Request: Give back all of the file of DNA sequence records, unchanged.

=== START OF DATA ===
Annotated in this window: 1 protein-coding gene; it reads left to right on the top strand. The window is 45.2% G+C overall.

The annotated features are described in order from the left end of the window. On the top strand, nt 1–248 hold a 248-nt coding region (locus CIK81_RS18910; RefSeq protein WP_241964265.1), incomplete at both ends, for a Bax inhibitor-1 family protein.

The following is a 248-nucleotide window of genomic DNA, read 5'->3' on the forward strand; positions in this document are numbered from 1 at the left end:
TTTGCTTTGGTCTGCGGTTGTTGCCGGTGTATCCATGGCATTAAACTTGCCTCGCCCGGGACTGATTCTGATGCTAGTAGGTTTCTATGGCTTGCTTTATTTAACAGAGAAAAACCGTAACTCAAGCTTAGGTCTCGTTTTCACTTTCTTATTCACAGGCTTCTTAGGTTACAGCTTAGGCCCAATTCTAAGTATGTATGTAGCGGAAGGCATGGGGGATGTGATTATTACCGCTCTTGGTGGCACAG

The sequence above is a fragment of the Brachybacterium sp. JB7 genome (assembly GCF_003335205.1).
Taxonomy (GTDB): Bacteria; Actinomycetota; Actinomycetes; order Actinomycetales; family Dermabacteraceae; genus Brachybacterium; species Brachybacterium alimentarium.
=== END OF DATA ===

Annotated in this window: 1 protein-coding gene; it reads left to right on the top strand. The window is 45.2% G+C overall.

The annotated features are described in order from the left end of the window. On the top strand, nt 1–248 hold a 248-nt coding region (locus CIK81_RS18910; RefSeq protein WP_241964265.1), incomplete at both ends, for a Bax inhibitor-1 family protein.

The following is a 248-nucleotide window of genomic DNA, read 5'->3' on the forward strand; positions in this document are numbered from 1 at the left end:
TTTGCTTTGGTCTGCGGTTGTTGCCGGTGTATCCATGGCATTAAACTTGCCTCGCCCGGGACTGATTCTGATGCTAGTAGGTTTCTATGGCTTGCTTTATTTAACAGAGAAAAACCGTAACTCAAGCTTAGGTCTCGTTTTCACTTTCTTATTCACAGGCTTCTTAGGTTACAGCTTAGGCCCAATTCTAAGTATGTATGTAGCGGAAGGCATGGGGGATGTGATTATTACCGCTCTTGGTGGCACAG

The sequence above is a fragment of the Brachybacterium sp. JB7 genome (assembly GCF_003335205.1).
Taxonomy (GTDB): Bacteria; Actinomycetota; Actinomycetes; order Actinomycetales; family Dermabacteraceae; genus Brachybacterium; species Brachybacterium alimentarium.